This becomes all the more serious when many such discussions end up becoming springboards for policy and other programmatic proposals of white-led institutions as well as NGOs, which are not informed by Afrikan Heritage Community experiences, voices, perspectives and lineages of mass struggle and are often unaccountable to Afrikan Heritage Communities of Reparations Interest and the movements that they have built which advance the strategic goals and cause of effecting and securing holistic reparatory justice. This often occurs even when such institutions and NGOs choose particular scholars, scholar-activists and other professionals who represent particular classes disposed towards Eurocentricity, from Majority World Communites to work with, who are prepared to engage on the terms of ‘whiteness’, but do not necessarily recognise the wider autonomous structures and networks of accountability which promote substantive representation for the communities and groups that such persons are part of. In this regard, I am guided by the call for ethical engagements on issues pertaining to reparations for people of Afrikan ancestry and heritage as highlighted in the Principles of Partcipation of the International Network of Scholars & Activists for Afrikan Reparations (INOSAAR).

In particular, objections have been raised about the requirement of an NHS COVID Pass for all ticket holders over the age of 18.

One such intervention, (but by all means not the only one), has been offered by
@AfriThinka who in a recent tweet states:

The full admissions requirements can be found here:

@AfriThinka then follows up with a tweet to me personally:

Concerns have also been raised about the data protection implications, for Afrikan Heritage Communities, of the Festival of Economics admission policy in terms of individual community members COVID-19 status being ‘special category’ data, and a lack of assurances that use of it will be “fair, relevant and necessary for a specific purpose”. Furthermore, questions have also been raised as to whether We The Curious and Bristol Ideas have undertaken a data protection impact assessment which takes into consideration the potential disproportionate and high risks of the admissions policy to individuals from Afrikan Heritage Communities on the basis of data known thus far about the disproportionate impacts of COVID-19, the human rights dimensions of imposing the NHS Covid Pass as a requirement for admission as well as how COVID-19 discrimination manifests.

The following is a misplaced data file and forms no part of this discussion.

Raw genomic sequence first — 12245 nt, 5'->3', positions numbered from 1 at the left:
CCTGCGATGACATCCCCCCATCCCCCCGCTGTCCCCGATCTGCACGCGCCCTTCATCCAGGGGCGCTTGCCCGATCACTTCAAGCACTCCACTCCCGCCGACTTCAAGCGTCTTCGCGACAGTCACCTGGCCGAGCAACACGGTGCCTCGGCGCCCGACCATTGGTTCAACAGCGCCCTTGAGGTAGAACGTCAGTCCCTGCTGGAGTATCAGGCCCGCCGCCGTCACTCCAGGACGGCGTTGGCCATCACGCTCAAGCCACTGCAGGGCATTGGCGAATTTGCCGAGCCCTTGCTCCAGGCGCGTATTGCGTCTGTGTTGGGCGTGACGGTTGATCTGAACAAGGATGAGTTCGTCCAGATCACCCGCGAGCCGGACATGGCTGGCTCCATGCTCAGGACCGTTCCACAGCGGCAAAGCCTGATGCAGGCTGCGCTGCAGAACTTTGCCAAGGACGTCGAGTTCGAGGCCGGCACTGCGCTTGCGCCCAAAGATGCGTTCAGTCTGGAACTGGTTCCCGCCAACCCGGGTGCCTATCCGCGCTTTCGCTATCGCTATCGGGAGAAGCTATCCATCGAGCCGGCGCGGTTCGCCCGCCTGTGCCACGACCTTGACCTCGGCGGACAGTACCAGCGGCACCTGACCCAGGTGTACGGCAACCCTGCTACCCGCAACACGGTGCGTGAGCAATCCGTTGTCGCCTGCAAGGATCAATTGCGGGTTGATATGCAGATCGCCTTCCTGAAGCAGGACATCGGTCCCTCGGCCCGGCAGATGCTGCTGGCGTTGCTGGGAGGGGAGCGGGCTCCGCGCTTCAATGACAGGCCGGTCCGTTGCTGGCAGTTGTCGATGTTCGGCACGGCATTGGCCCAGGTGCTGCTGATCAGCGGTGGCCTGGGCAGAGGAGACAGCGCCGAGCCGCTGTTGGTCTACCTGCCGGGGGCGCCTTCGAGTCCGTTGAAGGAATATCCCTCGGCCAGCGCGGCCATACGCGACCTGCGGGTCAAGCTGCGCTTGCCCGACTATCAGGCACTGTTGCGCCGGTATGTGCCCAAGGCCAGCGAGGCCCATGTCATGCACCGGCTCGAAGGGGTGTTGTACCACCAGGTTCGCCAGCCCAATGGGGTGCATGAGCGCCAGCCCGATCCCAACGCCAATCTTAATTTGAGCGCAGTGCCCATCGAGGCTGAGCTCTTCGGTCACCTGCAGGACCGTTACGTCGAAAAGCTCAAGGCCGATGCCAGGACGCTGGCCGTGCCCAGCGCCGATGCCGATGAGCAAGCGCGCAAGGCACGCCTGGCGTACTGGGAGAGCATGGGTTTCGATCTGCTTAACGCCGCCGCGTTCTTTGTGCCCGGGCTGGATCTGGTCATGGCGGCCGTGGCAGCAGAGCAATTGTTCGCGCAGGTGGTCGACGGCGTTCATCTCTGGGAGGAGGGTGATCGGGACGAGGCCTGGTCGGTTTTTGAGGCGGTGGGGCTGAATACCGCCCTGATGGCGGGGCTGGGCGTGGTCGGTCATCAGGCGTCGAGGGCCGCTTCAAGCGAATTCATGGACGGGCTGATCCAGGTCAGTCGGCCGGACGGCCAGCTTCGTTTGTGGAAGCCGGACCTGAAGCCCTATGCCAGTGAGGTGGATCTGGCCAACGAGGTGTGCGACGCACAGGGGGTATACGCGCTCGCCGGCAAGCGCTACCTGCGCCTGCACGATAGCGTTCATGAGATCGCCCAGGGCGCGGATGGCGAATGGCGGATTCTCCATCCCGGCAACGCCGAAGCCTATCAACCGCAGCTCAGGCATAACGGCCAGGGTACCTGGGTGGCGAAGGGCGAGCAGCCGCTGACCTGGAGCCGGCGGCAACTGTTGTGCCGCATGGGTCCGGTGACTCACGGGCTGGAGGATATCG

As you may be aware, there is a heightened sense of awareness of, and expectations among Afrikan Heritage Communities regarding their rights to effectively participate in events and discussions about reparations given their involvement, and that of the Stop The Maangamizi Campaign, working with Bristol based advocacy organisations, such as the Afrikan ConneXions Consortium and others, in creating the environment conducive to the passing of the ‘Atonement and Reparation for Bristol’s role in the Transatlantic Traffic of Enslaved Afrikans‘ motion by Bristol City Council on 2nd March 2021. This is more topical given the fact that Bristol based Afrikan Heritage Communities are organsing to develop their own glocal reparations plans of alternative progression known as Pempamsiempango’s given that the Bristol ‘Atonement and Reparations’ motion identifies that Bristol City Council resolves to call on Councillors, the Mayor or the Chief Executive as appropriate to: 

2. Support Afrikan Heritage Community (AHC) organisations in Bristol to galvanise support for the emerging Bristol AHC led ‘Reparations Plan’ from, and in collaboration with, wider stakeholders including institutions, city strategic leaders, corporate leaders, key strategic programmes/initiatives and cross-party politicians, and

4. Recognise that reparative justice should be driven by Afrikan Heritage Communities experiences, voices and perspectives to ensure that advocacy messages not only reflect but also respond to the real needs of the community in order to recognise inequalities.

In these circumstances, my own participation in an event which appears not to have sufficiently considered these implications for and sensitivities of Afrikan Heritage Community stakeholders, has now become untenable.

I hope that as organisers you will draw the necessary lessons and do better going forwards in properly consulting stakeholding communities of reparations interest about everything to do with topics of particular relevance to such groups of people with particular emphasis of issues concerning barriers to participation.

In Service

Esther Stanford-Xosei

Coordinator-General, Stop The Maangamizi: We Charge Genocide/Ecocide Campaign (SMWeCGEC)
Co-Vice Chair, Pan-Afrikan Reparations Coalition in Europe (PARCOE)
Official Spokesperson, Afrikan Emancipation Day Reparations March Committee (AEDRMC)
Co-Facilitator, International Network of Scholars & Activists for Afrikan Reparations (INOSAAR)
Co-Founder, Global Afrikan People’s Parliament (GAPP)
Co-Founder, Extinction Rebellion Internationalist Solidarity Network (XRISN)



This is the response to @AfriThinka’s tweet above